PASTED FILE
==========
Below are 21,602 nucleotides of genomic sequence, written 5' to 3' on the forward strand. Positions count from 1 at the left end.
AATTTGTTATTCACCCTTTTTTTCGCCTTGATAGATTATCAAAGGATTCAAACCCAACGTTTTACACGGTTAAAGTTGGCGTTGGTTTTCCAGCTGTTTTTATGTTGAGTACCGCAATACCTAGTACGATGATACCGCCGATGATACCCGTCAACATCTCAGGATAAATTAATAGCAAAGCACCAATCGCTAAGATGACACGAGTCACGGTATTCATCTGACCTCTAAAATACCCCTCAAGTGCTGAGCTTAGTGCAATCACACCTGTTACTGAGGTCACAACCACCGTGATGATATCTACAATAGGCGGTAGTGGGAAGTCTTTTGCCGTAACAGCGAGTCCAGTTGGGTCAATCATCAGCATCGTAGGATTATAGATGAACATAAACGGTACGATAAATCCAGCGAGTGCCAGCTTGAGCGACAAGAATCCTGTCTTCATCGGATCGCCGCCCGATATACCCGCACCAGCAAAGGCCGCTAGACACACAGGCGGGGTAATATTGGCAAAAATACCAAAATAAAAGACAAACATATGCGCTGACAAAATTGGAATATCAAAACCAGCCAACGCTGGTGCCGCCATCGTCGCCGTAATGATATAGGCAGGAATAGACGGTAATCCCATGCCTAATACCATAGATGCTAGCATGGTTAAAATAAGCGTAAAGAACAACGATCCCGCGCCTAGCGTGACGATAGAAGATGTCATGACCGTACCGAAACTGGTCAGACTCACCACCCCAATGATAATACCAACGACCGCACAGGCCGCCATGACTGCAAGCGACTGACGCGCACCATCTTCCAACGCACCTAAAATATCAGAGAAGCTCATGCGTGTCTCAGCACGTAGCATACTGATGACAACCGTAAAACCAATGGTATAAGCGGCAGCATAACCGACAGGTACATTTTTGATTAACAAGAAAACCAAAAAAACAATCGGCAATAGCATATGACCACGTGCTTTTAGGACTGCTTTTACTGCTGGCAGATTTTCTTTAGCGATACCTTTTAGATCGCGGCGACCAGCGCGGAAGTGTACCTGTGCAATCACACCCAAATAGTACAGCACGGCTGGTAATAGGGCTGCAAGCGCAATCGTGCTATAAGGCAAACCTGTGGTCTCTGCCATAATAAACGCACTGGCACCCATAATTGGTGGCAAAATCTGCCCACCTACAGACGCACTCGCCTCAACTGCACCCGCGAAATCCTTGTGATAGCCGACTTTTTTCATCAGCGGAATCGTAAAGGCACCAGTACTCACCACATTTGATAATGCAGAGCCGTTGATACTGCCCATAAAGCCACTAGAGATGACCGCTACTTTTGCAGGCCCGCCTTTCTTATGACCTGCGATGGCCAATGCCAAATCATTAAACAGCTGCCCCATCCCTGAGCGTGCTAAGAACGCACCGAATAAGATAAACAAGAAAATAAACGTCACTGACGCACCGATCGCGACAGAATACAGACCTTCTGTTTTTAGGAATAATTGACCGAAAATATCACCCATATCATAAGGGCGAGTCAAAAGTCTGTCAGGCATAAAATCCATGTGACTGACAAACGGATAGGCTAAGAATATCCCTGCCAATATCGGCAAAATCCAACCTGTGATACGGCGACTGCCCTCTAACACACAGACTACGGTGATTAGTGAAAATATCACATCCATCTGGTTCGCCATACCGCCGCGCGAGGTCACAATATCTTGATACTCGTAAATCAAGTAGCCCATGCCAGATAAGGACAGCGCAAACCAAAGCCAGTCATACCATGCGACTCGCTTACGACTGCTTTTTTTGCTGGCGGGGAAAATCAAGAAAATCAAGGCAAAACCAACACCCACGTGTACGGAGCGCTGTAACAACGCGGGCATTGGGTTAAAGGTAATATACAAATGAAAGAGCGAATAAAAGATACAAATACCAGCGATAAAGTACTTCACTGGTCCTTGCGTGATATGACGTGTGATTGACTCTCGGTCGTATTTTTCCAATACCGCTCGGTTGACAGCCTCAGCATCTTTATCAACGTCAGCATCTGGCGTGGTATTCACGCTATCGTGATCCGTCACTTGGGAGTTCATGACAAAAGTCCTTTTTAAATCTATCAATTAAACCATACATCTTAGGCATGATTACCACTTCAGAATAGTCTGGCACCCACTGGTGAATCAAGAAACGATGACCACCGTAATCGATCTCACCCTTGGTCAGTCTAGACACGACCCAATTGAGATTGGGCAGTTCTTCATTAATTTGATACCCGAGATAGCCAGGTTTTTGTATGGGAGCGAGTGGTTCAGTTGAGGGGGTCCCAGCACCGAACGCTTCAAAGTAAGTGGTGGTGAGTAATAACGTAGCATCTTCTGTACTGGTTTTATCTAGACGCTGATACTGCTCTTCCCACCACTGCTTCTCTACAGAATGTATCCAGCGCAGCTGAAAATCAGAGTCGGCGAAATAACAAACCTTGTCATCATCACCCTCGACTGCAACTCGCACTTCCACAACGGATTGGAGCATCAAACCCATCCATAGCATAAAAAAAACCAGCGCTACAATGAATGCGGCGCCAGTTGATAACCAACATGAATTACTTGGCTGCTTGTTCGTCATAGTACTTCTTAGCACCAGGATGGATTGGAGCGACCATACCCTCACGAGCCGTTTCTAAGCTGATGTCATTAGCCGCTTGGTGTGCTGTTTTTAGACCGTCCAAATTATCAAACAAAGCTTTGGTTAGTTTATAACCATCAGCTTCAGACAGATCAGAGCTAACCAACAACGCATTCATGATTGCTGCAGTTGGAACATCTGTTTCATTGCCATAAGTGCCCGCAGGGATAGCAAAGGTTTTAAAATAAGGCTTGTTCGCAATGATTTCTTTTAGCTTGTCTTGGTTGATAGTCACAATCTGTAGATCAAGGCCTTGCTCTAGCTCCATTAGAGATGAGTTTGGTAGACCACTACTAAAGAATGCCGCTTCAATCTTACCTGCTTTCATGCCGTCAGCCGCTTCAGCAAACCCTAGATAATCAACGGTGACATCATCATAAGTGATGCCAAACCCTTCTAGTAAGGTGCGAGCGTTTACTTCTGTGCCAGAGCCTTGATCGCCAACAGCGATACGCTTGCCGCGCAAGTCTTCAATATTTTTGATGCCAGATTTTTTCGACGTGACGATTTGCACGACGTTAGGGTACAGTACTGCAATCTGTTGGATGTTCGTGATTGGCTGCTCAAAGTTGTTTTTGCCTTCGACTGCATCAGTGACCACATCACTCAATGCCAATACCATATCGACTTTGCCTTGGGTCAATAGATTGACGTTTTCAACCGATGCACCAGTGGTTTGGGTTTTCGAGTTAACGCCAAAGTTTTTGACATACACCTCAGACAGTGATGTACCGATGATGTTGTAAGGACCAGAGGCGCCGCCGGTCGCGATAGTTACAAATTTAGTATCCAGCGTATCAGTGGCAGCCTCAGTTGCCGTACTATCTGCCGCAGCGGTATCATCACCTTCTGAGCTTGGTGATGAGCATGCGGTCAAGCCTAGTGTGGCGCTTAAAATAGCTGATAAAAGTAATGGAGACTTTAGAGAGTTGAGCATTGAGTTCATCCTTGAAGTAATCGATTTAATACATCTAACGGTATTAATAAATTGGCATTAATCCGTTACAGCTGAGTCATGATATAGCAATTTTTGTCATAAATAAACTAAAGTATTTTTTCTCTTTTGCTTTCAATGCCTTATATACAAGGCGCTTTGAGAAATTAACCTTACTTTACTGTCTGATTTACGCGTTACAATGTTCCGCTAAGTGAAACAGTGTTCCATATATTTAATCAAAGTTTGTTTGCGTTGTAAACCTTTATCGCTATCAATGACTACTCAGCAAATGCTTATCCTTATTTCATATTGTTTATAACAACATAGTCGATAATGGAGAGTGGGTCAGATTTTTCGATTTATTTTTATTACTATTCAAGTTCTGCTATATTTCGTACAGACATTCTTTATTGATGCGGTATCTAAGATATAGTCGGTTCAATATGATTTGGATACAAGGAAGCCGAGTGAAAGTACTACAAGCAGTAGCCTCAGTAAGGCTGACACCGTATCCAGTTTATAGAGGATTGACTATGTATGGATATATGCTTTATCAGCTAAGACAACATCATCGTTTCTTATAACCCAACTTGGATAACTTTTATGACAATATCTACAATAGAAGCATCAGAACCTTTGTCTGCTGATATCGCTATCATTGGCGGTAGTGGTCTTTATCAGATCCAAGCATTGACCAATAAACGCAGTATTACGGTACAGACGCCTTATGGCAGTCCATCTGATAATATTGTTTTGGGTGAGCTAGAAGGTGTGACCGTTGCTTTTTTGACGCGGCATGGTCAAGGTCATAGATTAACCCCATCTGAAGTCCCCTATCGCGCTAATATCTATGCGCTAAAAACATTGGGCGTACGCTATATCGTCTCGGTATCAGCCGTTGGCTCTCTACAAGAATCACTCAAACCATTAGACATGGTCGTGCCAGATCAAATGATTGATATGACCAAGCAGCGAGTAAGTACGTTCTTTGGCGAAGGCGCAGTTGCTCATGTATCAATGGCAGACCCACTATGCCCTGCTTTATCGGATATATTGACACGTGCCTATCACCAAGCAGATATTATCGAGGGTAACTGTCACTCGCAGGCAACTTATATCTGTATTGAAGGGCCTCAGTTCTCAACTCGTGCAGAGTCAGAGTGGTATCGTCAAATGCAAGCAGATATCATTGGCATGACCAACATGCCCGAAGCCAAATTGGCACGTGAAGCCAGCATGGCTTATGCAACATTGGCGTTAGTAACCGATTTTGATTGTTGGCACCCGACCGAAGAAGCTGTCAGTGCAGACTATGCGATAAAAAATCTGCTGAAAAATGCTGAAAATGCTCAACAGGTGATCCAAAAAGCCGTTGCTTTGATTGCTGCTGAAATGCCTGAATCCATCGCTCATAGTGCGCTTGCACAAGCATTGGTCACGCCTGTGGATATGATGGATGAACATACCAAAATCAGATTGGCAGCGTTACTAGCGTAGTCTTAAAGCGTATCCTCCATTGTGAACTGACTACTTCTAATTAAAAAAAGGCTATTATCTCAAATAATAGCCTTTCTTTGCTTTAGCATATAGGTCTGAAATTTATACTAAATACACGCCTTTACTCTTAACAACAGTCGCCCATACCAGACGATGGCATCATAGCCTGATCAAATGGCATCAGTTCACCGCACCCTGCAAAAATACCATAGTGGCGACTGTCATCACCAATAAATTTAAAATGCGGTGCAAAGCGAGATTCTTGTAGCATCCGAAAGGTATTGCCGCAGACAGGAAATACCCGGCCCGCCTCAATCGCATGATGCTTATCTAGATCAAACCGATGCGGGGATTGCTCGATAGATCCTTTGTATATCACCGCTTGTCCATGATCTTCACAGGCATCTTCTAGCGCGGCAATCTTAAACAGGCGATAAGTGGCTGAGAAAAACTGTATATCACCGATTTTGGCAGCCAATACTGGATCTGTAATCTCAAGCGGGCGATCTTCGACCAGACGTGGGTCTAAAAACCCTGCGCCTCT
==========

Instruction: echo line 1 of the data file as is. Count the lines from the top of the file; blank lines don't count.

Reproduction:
Below are 21,602 nucleotides of genomic sequence, written 5' to 3' on the forward strand. Positions count from 1 at the left end.